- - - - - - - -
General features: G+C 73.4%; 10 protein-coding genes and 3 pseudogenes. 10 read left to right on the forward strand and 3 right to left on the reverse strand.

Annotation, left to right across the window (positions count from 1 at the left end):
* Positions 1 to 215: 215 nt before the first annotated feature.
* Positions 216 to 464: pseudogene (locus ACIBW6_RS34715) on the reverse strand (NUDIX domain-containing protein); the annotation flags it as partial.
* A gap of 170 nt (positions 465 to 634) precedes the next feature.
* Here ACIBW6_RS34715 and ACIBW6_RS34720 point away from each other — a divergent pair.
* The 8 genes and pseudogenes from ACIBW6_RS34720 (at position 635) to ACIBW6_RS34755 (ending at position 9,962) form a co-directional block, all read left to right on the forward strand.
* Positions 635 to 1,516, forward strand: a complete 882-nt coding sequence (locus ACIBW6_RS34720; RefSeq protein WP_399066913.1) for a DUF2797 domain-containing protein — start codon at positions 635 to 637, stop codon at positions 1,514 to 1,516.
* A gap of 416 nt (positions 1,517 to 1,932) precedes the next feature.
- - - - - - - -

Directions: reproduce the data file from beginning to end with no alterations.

General features: G+C 73.4%; 10 protein-coding genes and 3 pseudogenes. 10 read left to right on the forward strand and 3 right to left on the reverse strand.

Annotation, left to right across the window (positions count from 1 at the left end):
* Positions 1 to 215: 215 nt before the first annotated feature.
* Positions 216 to 464: pseudogene (locus ACIBW6_RS34715) on the reverse strand (NUDIX domain-containing protein); the annotation flags it as partial.
* A gap of 170 nt (positions 465 to 634) precedes the next feature.
* Here ACIBW6_RS34715 and ACIBW6_RS34720 point away from each other — a divergent pair.
* The 8 genes and pseudogenes from ACIBW6_RS34720 (at position 635) to ACIBW6_RS34755 (ending at position 9,962) form a co-directional block, all read left to right on the forward strand.
* Positions 635 to 1,516, forward strand: a complete 882-nt coding sequence (locus ACIBW6_RS34720; RefSeq protein WP_399066913.1) for a DUF2797 domain-containing protein — start codon at positions 635 to 637, stop codon at positions 1,514 to 1,516.
* A gap of 416 nt (positions 1,517 to 1,932) precedes the next feature.